The top UN court has ruled on Gaza genocide case. Here's what happens now
Last month, the International Court of Justice ruled on South Africa's legal case accusing Israel of genocide.
Legal proceedings began after the African country submitted cause for emergency measures in Gaza, leading to a two-day hearing, with testimonies from the South African and Israeli legal teams.
The court issued its interim ruling on Jan. 26 with six legally binding provisions, including those ordering the Israeli army to: prevent acts that might be considered genocide in the besieged enclave; allow humanitarian aid into the strip; punish incitement to genocide; submit monthly reports; and take measures to protect Palestinians.
CNBC takes a look at what the next steps could be, and how we got here.
In the ICJ's order last month, it did not grant South Africa's main request, which was to order Israel to suspend military airstrikes in Gaza and to call for a permanent cease-fire.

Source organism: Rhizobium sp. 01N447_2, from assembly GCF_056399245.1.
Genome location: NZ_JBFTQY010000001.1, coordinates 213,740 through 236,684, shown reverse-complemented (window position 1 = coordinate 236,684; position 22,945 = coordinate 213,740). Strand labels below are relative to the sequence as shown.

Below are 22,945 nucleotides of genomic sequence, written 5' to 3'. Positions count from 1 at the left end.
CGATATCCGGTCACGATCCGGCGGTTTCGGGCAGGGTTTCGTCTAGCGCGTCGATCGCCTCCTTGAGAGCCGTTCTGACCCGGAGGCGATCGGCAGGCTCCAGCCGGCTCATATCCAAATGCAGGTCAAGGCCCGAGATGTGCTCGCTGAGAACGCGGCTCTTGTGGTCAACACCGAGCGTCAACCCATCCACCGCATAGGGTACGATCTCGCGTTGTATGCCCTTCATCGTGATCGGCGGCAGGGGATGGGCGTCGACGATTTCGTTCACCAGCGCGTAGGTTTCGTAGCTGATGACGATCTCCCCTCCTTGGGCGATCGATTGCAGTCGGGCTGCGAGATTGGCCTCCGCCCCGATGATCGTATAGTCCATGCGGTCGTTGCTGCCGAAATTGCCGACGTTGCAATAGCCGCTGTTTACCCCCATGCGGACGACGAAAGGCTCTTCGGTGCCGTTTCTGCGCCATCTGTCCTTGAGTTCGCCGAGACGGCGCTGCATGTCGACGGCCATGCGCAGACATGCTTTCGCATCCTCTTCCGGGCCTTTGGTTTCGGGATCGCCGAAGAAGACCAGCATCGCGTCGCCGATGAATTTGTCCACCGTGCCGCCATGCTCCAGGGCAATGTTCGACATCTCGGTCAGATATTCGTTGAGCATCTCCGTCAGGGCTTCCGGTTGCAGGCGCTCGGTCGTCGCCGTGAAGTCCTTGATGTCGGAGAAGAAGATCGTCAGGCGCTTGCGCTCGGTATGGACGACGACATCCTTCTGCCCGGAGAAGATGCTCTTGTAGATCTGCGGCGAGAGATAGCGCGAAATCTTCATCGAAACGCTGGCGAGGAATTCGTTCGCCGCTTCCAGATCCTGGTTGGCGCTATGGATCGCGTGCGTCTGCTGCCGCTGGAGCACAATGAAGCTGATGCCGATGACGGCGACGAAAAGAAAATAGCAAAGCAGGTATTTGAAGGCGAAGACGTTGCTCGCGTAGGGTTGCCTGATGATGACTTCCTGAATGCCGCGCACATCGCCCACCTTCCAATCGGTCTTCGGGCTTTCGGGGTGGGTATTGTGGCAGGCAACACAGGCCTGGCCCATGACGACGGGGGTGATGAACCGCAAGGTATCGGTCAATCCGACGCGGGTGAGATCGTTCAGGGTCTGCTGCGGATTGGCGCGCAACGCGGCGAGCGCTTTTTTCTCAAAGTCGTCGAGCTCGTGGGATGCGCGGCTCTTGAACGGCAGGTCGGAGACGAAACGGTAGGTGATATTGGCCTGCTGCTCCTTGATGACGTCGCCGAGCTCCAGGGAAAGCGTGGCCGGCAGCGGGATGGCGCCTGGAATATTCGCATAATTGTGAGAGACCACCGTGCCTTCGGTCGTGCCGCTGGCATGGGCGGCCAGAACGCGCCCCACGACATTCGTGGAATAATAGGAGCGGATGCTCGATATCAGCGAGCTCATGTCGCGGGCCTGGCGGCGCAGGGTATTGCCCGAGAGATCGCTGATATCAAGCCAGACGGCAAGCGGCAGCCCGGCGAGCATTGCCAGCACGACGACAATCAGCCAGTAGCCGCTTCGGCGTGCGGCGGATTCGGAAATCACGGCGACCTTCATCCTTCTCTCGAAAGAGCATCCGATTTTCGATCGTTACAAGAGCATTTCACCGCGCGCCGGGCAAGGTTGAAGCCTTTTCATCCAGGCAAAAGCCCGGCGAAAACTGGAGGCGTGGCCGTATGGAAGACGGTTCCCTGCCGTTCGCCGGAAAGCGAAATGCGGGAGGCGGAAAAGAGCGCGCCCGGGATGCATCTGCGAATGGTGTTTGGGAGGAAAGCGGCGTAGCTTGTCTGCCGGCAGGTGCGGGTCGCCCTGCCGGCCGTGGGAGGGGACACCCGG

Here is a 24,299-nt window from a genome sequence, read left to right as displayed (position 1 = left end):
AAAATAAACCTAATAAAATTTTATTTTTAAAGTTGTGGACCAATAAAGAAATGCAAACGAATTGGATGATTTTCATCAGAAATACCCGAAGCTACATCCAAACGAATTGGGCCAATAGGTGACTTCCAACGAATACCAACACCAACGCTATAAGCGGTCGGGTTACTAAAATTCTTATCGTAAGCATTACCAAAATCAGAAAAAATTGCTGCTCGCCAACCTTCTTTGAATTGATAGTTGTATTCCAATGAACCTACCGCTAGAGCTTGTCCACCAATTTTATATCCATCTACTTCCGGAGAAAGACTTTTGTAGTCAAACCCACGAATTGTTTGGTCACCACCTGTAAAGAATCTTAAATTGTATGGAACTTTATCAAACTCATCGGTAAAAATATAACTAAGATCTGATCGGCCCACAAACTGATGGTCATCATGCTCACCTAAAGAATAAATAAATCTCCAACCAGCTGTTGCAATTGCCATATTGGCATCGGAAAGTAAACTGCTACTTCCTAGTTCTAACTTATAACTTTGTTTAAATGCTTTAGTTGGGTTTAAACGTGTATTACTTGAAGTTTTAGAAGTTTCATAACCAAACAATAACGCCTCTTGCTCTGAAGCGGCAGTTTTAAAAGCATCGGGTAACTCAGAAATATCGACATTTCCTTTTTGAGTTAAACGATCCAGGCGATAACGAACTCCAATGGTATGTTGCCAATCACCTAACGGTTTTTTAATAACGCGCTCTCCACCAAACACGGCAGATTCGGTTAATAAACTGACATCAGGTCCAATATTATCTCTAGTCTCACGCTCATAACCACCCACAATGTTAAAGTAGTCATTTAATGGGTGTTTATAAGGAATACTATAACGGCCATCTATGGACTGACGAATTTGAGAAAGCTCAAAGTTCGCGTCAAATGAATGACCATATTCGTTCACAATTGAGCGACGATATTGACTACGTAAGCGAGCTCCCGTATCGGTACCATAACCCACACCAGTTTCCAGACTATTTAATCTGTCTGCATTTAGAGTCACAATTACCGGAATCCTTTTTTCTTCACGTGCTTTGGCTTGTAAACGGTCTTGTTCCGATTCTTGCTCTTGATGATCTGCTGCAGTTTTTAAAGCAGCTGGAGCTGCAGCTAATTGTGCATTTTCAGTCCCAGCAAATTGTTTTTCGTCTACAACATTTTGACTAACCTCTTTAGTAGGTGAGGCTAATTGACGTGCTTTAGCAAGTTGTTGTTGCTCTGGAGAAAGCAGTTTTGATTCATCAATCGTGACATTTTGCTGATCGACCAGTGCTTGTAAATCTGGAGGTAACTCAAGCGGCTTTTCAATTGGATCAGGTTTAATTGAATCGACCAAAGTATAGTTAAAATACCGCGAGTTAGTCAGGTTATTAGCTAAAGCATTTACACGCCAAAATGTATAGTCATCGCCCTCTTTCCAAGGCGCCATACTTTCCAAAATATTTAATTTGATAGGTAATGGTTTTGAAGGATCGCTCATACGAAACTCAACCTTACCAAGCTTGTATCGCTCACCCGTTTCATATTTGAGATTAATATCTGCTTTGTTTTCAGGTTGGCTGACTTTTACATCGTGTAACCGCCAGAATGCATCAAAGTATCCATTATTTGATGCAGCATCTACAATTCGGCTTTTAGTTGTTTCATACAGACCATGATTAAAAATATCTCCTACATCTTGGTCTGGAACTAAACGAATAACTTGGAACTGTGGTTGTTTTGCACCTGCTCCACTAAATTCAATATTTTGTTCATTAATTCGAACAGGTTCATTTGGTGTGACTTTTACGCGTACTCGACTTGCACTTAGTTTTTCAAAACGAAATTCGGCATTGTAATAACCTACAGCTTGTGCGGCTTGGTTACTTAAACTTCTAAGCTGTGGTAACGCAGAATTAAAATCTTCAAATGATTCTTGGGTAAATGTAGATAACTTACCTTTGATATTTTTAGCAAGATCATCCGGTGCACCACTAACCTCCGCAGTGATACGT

Israel rebuffed the allegations of genocide at the World Court and accused South Africa of being used as a legal cover for Hamas.
After the ruling, Israeli Prime Minister Benjamin Netanyahu rejected the decision and said Israel will continue to defend itself and its citizens against Hamas while adhering to international law. Israeli officials did not respond to a CNBC request for comment.
Cases under the Genocide Convention at the court have stretched for years — such as with Serbia — which took more than 10 years to reach a final decision.
Cases relating to genocidal intent are among the most difficult to win — evidence must show that the perpetrators have a premeditated intent to destroy a national, ethnic, racial or religious group.
The ICJ has ordered Israel to submit a report this month describing how it's complying with the court's